The findings could even point to a new way of searching for past life on Mars.
stephen; the oceans have opened and closed many times since the origin of life on this planet, so life has had to migrate into new oceans on several occasions. Life can migrate much more rapidly than oceans can form, in any case.
The implications for the speed at which we can solve the mystery of the first stages of life are discussed here:
A collection of links to the July 14, 2014 meeting on astrobiology by NASA at their headquarters in Washington, D.C.
They appear to have used this meeting to give SLS yet another reason to exist. NASA must be desperate to find a mission for their big rocket plan if they have to resort to finding alien life as a promotion to make this booster a reality.
Astrobiology is the redheaded stepchild of NASA (is that still PC to say?), great for exciting the general public into thinking that is what it does – look for aliens – but otherwise confined to the back rooms. And in the early 1990s, its SETI program was scrapped by Congress and for a while after both astrobiology and SETI were dirty words at NASA, let us not forget this.
The last link above contains a video of the conference in its comments section, FYI.
September 29, 2014
Resurrecting 4-Billion-Year-Old Proteins to Decode Earth’s Early Epochs –“Will Aid Our Search for Life in the Universe”
Thanks to advances in a niche field called paleobiochemistry, researchers in the last decade have started to “resurrect” ancient proteins. Studying these proteins’ properties is offering us glimpses of what life was like in bygone epochs.
“Although the majority of resurrection studies currently focus on resurrecting one or two protein families at a time,” says Eric Gaucher, a pioneering paleobiochemist and a professor biology at Georgia Tech. “we anticipate that we will be able to resurrect a complete ancestral genome in the near future and jump-start this genome using modern life to, in essence, resurrect long extinct forms of life.”
The results so far are compelling. Take, for example, beta lactamase proteins, which first evolved between 2 to 3 billion years ago. These ancient proteins actually remain more stable and work better in hot spring-like temperatures of between 130 and 150 degrees Fahrenheit (54 and 66 degrees Celsius) compared to their modern counterparts.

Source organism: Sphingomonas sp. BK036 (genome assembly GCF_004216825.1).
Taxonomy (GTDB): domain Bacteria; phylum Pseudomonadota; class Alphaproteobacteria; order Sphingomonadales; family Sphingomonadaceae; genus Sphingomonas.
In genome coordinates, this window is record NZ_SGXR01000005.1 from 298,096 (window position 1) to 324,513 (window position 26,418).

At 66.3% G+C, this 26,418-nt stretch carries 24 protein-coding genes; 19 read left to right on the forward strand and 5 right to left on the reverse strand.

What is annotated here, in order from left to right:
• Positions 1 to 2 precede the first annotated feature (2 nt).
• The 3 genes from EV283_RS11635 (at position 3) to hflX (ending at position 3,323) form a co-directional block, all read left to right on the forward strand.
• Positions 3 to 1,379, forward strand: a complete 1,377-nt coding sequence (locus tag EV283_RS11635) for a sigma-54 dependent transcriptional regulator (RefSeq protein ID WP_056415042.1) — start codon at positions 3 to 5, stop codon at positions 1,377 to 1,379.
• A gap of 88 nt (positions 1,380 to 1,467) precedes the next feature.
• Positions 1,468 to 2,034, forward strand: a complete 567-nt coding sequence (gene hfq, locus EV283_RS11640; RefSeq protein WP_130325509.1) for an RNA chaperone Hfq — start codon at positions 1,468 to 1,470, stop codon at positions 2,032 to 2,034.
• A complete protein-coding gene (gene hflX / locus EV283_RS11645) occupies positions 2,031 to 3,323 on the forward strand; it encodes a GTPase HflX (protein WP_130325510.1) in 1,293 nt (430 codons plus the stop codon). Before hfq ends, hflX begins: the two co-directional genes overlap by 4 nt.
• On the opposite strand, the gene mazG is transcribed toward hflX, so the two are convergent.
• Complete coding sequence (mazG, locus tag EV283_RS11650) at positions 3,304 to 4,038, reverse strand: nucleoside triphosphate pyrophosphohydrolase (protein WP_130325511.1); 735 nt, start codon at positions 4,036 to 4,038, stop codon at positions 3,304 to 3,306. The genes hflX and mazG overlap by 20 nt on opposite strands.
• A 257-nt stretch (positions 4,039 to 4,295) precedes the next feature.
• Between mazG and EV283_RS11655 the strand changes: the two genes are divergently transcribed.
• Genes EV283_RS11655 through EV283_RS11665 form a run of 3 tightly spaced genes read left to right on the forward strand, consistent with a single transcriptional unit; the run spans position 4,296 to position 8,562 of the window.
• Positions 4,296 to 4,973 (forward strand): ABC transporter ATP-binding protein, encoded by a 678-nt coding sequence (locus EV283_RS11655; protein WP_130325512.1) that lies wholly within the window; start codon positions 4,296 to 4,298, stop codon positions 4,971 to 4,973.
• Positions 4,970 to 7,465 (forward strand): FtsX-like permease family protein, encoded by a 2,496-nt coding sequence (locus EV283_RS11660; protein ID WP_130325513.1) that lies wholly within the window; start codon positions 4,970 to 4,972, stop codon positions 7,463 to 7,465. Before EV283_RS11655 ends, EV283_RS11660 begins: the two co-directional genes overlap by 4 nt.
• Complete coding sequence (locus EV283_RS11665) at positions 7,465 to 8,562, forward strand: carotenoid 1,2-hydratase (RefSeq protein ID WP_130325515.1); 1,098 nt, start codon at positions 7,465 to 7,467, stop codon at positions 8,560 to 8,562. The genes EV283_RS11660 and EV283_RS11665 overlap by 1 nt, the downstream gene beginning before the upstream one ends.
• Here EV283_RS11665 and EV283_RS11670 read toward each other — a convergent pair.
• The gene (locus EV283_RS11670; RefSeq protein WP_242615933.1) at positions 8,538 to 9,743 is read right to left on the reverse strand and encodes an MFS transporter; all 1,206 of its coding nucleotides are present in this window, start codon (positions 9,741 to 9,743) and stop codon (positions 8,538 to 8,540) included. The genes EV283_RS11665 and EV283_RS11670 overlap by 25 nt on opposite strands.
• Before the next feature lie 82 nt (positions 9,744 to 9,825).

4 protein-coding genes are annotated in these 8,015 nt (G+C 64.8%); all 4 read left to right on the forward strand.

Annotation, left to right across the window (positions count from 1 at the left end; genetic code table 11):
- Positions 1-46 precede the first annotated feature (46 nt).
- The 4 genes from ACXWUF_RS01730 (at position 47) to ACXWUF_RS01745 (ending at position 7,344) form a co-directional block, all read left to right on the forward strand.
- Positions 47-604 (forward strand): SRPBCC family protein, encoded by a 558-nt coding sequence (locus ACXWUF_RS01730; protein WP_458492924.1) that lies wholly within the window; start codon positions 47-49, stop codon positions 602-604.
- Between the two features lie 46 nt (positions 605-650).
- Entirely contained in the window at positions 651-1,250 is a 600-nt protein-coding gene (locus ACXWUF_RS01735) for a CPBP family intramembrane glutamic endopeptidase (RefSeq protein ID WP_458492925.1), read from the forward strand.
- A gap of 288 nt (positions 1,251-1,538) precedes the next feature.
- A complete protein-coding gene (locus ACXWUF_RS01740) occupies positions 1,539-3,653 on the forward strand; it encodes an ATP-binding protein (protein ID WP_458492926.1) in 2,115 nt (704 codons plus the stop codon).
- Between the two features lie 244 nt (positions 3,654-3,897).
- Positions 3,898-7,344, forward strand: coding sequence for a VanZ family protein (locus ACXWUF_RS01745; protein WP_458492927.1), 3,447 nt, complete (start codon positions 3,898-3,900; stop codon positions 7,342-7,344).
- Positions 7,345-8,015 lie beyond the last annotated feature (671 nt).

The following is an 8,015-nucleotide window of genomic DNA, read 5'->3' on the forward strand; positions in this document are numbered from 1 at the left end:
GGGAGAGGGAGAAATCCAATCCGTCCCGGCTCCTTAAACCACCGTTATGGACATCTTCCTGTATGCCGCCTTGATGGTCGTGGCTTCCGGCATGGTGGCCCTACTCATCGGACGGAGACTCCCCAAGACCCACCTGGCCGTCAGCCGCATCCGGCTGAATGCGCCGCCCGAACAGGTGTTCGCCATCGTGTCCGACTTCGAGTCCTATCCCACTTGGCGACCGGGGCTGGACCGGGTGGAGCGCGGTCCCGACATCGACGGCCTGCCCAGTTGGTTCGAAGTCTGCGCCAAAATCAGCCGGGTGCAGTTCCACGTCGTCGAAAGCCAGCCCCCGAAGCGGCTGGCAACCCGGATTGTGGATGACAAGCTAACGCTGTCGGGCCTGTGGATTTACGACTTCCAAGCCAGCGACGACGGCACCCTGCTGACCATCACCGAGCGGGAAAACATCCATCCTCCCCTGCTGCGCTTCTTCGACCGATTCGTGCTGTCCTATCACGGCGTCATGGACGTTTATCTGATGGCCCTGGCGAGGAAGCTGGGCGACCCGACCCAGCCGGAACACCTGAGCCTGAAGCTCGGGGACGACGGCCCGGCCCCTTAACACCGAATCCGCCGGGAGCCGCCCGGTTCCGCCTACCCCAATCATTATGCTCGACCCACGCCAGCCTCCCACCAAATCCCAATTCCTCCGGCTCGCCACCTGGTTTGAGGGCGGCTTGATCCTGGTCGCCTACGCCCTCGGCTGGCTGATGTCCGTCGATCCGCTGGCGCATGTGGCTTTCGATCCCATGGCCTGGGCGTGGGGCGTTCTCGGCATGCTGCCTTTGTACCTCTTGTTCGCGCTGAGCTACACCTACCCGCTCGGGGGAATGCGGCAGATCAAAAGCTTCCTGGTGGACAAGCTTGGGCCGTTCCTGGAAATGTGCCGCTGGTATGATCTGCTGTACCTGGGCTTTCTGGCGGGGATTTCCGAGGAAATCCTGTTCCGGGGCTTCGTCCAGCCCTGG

Other proteins, called thioredoxins, originated 4 billion years ago at the time of life’s origin, and these ancient proteins stay active in acidities that would break down many modern proteins. Findings of this sort help paint a portrait of life prior to 500 million years ago in the vast era known as the Precambrian.
“Molecular resurrection studies provide a new line of evidence supporting geological models that suggest that the Precambrian Earth hosted a hotter and more acidic ocean than its modern counterpart,” siad Gaucher. “Early life was adapted to this environment.”
Paleobiochemistry should have much more to eventually say on this topic. Toward this end, Gaucher and colleagues at the University of Granada in Spain have a new paper in the June 2014 issue of the scientific journal Proteins: Structure, Function, and Bioinformatics. The study compares two common techniques used in paleobiochemistry that have potential biotechnology applications, such as finding ways of dealing with the scourge of antibiotic resistance. The two methods allow scientists to extrapolate the composition of proteins from eons ago.
Deciphering the development of biota on Earth is important not only for piecing together our planet’s past — and thus its potential future — but also for gauging where else life might arise in the cosmos.
“Knowing how life originated and diversified on early Earth provides us with a perspective on the conditions that support primitive life,” said Gaucher. “This information can better inform our decisions to search for life on other planets.”
Full article here:
Better yet than toying with individual proteins, though, would be sizing up a whole organism. And stay tuned: by building on their success with phylogenetics, Gaucher and colleagues hope to be able to bring ancient bacteria and archaea back from the dead.
“Although the majority of resurrection studies currently focus on resurrecting one or two protein families at a time,” Gaucher said, “we anticipate that we will be able to resurrect a complete ancestral genome in the near future and jump-start this genome using modern life to, in essence, resurrect long extinct forms of life.”